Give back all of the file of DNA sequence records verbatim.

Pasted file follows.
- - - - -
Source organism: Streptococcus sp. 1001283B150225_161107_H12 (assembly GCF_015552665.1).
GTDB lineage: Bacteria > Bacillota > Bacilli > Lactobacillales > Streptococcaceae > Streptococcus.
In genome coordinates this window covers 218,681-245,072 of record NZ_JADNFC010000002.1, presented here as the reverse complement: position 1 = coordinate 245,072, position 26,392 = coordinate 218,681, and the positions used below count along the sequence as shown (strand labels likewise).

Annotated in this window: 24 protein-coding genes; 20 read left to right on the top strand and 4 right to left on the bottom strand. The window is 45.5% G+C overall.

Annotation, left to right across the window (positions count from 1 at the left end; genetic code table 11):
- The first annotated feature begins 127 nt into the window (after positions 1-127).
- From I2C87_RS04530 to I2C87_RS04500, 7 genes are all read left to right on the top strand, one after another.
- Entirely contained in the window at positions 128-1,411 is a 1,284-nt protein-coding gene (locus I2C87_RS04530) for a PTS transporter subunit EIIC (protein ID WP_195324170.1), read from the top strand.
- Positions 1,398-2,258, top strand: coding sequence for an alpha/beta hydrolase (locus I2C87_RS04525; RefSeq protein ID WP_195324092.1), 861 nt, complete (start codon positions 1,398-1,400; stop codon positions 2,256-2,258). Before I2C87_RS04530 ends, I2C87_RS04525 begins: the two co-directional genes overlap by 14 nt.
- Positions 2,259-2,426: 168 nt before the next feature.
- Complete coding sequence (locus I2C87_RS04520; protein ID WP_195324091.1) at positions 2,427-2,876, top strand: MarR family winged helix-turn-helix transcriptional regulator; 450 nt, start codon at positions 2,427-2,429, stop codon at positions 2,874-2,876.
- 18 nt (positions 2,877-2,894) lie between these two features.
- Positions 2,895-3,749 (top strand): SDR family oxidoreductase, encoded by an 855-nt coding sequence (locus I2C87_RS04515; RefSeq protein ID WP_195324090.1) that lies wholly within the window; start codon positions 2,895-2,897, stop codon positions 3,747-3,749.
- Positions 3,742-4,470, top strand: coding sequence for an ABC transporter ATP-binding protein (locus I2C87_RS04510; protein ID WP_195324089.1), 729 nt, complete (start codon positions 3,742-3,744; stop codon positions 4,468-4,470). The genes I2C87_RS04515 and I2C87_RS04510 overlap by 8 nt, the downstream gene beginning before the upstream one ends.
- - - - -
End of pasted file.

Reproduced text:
Source organism: Streptococcus sp. 1001283B150225_161107_H12 (assembly GCF_015552665.1).
GTDB lineage: Bacteria > Bacillota > Bacilli > Lactobacillales > Streptococcaceae > Streptococcus.
In genome coordinates this window covers 218,681-245,072 of record NZ_JADNFC010000002.1, presented here as the reverse complement: position 1 = coordinate 245,072, position 26,392 = coordinate 218,681, and the positions used below count along the sequence as shown (strand labels likewise).

Annotated in this window: 24 protein-coding genes; 20 read left to right on the top strand and 4 right to left on the bottom strand. The window is 45.5% G+C overall.

Annotation, left to right across the window (positions count from 1 at the left end; genetic code table 11):
- The first annotated feature begins 127 nt into the window (after positions 1-127).
- From I2C87_RS04530 to I2C87_RS04500, 7 genes are all read left to right on the top strand, one after another.
- Entirely contained in the window at positions 128-1,411 is a 1,284-nt protein-coding gene (locus I2C87_RS04530) for a PTS transporter subunit EIIC (protein ID WP_195324170.1), read from the top strand.
- Positions 1,398-2,258, top strand: coding sequence for an alpha/beta hydrolase (locus I2C87_RS04525; RefSeq protein ID WP_195324092.1), 861 nt, complete (start codon positions 1,398-1,400; stop codon positions 2,256-2,258). Before I2C87_RS04530 ends, I2C87_RS04525 begins: the two co-directional genes overlap by 14 nt.
- Positions 2,259-2,426: 168 nt before the next feature.
- Complete coding sequence (locus I2C87_RS04520; protein ID WP_195324091.1) at positions 2,427-2,876, top strand: MarR family winged helix-turn-helix transcriptional regulator; 450 nt, start codon at positions 2,427-2,429, stop codon at positions 2,874-2,876.
- 18 nt (positions 2,877-2,894) lie between these two features.
- Positions 2,895-3,749 (top strand): SDR family oxidoreductase, encoded by an 855-nt coding sequence (locus I2C87_RS04515; RefSeq protein ID WP_195324090.1) that lies wholly within the window; start codon positions 2,895-2,897, stop codon positions 3,747-3,749.
- Positions 3,742-4,470, top strand: coding sequence for an ABC transporter ATP-binding protein (locus I2C87_RS04510; protein ID WP_195324089.1), 729 nt, complete (start codon positions 3,742-3,744; stop codon positions 4,468-4,470). The genes I2C87_RS04515 and I2C87_RS04510 overlap by 8 nt, the downstream gene beginning before the upstream one ends.